Research Papers


"The Effect of Tobacco Policies on Youth Physical Activity", with Karen Conway. Economics and Human Biology, Volume 38, August 2020, Article 100872.

Abstract: Our research examines the effects of tobacco policies on teenagers’ physical activity. Smoking and physical activity are both strategies for weight management, and exercise may be a way to reduce some of the ill effects of smoking. These different links suggest that cigarette taxes could either increase or decrease physical activity. We explore this relationship using repeated cross-sectional 1991-2017 data from the national and state Youth Risk Behavior Surveillance System (YRBSS), combined with state-level policies and controls. Our smoking participation results confirm past work; cigarette taxes have a negative effect on smoking that has waned in recent years. The estimated effects of cigarette taxes on physical activity echo those of smoking; cigarette taxes decrease physical activity and, like smoking, these effects have waned recently. However, one likely avenue - sports participation - is unaffected. These results suggest that increased cigarette taxes lead to modest declines in teen physical activity, a finding consistent with youth using exercise to compensate for the health effects of smoking.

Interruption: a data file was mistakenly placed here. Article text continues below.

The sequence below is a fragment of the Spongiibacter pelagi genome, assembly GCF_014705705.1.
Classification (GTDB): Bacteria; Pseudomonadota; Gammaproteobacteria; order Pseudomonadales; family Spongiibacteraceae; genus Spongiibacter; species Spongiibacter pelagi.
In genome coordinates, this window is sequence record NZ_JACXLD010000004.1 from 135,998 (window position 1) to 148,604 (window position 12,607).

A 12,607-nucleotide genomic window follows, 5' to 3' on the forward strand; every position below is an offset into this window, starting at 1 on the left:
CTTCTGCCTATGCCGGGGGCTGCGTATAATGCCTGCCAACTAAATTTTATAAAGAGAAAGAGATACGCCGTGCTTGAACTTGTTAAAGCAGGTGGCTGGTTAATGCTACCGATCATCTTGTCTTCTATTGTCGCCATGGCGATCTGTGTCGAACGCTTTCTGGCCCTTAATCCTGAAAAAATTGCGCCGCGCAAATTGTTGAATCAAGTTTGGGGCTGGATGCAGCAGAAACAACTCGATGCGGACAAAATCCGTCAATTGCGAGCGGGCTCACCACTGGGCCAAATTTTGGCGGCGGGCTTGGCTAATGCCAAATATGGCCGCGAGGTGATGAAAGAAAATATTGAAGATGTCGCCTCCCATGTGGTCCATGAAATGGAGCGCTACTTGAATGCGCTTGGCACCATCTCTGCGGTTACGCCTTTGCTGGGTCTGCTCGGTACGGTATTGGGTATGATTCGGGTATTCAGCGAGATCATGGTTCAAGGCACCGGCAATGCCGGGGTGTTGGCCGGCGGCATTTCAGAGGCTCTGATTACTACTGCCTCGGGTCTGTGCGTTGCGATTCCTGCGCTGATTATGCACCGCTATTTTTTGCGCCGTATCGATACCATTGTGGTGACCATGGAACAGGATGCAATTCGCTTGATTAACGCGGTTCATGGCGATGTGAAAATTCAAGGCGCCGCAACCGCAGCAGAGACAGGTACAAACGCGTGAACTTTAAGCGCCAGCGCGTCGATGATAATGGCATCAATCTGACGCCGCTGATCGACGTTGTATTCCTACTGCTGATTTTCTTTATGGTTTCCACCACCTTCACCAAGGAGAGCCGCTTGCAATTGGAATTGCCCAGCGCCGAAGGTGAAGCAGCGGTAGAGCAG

Working Papers:

"Vaping Regulations & Mental Health of High School Students"

"Body Image Concerns, Unhealthy Weight Control Behaviors in Teenagers and the Role of Tobacco Policy"

Work in Progress:

“Changes in Cigarette Smoking and Electronic Nicotine Delivery System Use After the Affordable Care Act: A Longitudinal Evaluation Using the US PATH Study Cohort” with Marian Jarlenski, Wyatt Koma and Sabik M. Lindsay (manuscript in preparation)

“Cannabis Policies and Birth Outcomes in the United States” with Marian Jarlenski (manuscript in preparation)